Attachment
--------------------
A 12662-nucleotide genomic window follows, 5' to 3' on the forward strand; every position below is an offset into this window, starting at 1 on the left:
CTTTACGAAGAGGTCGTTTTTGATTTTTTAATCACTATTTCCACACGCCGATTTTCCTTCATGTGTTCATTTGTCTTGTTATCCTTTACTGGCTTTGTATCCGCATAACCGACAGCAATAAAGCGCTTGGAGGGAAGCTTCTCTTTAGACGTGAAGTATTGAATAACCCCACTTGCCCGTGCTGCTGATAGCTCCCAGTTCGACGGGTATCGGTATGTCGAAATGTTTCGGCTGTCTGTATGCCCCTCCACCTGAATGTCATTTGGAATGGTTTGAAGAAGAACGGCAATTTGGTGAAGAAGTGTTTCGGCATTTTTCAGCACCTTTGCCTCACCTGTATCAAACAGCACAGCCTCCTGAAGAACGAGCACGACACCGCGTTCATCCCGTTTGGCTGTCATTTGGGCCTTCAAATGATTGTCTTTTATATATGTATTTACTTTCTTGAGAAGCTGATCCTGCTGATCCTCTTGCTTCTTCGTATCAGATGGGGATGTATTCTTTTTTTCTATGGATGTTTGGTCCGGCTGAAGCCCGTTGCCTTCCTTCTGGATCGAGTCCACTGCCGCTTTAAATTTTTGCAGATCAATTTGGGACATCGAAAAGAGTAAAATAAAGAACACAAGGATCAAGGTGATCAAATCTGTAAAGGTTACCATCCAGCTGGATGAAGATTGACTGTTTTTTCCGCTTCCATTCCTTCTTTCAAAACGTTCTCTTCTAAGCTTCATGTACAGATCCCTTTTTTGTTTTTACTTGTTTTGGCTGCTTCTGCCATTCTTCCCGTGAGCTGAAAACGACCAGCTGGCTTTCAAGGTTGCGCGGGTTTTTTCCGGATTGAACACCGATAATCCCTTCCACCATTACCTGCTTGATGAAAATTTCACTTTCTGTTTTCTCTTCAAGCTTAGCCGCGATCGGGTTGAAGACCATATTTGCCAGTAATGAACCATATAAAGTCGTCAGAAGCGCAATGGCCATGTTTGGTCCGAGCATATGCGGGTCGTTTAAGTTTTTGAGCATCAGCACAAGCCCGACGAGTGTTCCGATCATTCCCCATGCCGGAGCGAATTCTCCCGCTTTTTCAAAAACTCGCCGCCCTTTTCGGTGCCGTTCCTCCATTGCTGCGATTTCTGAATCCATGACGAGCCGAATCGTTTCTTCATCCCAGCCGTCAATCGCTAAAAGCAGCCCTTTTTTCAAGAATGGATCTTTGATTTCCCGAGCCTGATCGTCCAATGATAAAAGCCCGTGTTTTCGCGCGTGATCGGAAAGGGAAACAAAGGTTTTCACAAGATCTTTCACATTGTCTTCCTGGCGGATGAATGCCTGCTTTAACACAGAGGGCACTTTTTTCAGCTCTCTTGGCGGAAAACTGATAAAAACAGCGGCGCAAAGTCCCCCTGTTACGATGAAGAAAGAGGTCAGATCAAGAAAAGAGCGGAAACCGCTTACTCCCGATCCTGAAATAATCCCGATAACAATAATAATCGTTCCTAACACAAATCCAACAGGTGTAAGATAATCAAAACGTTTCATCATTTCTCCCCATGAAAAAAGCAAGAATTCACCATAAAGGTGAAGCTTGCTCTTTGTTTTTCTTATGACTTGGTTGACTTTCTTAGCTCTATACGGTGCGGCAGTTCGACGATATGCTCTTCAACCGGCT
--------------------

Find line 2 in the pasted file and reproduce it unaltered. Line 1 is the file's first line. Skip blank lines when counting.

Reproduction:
CTTTACGAAGAGGTCGTTTTTGATTTTTTAATCACTATTTCCACACGCCGATTTTCCTTCATGTGTTCATTTGTCTTGTTATCCTTTACTGGCTTTGTATCCGCATAACCGACAGCAATAAAGCGCTTGGAGGGAAGCTTCTCTTTAGACGTGAAGTATTGAATAACCCCACTTGCCCGTGCTGCTGATAGCTCCCAGTTCGACGGGTATCGGTATGTCGAAATGTTTCGGCTGTCTGTATGCCCCTCCACCTGAATGTCATTTGGAATGGTTTGAAGAAGAACGGCAATTTGGTGAAGAAGTGTTTCGGCATTTTTCAGCACCTTTGCCTCACCTGTATCAAACAGCACAGCCTCCTGAAGAACGAGCACGACACCGCGTTCATCCCGTTTGGCTGTCATTTGGGCCTTCAAATGATTGTCTTTTATATATGTATTTACTTTCTTGAGAAGCTGATCCTGCTGATCCTCTTGCTTCTTCGTATCAGATGGGGATGTATTCTTTTTTTCTATGGATGTTTGGTCCGGCTGAAGCCCGTTGCCTTCCTTCTGGATCGAGTCCACTGCCGCTTTAAATTTTTGCAGATCAATTTGGGACATCGAAAAGAGTAAAATAAAGAACACAAGGATCAAGGTGATCAAATCTGTAAAGGTTACCATCCAGCTGGATGAAGATTGACTGTTTTTTCCGCTTCCATTCCTTCTTTCAAAACGTTCTCTTCTAAGCTTCATGTACAGATCCCTTTTTTGTTTTTACTTGTTTTGGCTGCTTCTGCCATTCTTCCCGTGAGCTGAAAACGACCAGCTGGCTTTCAAGGTTGCGCGGGTTTTTTCCGGATTGAACACCGATAATCCCTTCCACCATTACCTGCTTGATGAAAATTTCACTTTCTGTTTTCTCTTCAAGCTTAGCCGCGATCGGGTTGAAGACCATATTTGCCAGTAATGAACCATATAAAGTCGTCAGAAGCGCAATGGCCATGTTTGGTCCGAGCATATGCGGGTCGTTTAAGTTTTTGAGCATCAGCACAAGCCCGACGAGTGTTCCGATCATTCCCCATGCCGGAGCGAATTCTCCCGCTTTTTCAAAAACTCGCCGCCCTTTTCGGTGCCGTTCCTCCATTGCTGCGATTTCTGAATCCATGACGAGCCGAATCGTTTCTTCATCCCAGCCGTCAATCGCTAAAAGCAGCCCTTTTTTCAAGAATGGATCTTTGATTTCCCGAGCCTGATCGTCCAATGATAAAAGCCCGTGTTTTCGCGCGTGATCGGAAAGGGAAACAAAGGTTTTCACAAGATCTTTCACATTGTCTTCCTGGCGGATGAATGCCTGCTTTAACACAGAGGGCACTTTTTTCAGCTCTCTTGGCGGAAAACTGATAAAAACAGCGGCGCAAAGTCCCCCTGTTACGATGAAGAAAGAGGTCAGATCAAGAAAAGAGCGGAAACCGCTTACTCCCGATCCTGAAATAATCCCGATAACAATAATAATCGTTCCTAACACAAATCCAACAGGTGTAAGATAATCAAAACGTTTCATCATTTCTCCCCATGAAAAAAGCAAGAATTCACCATAAAGGTGAAGCTTGCTCTTTGTTTTTCTTATGACTTGGTTGACTTTCTTAGCTCTATACGGTGCGGCAGTTCGACGATATGCTCTTCAACCGGCT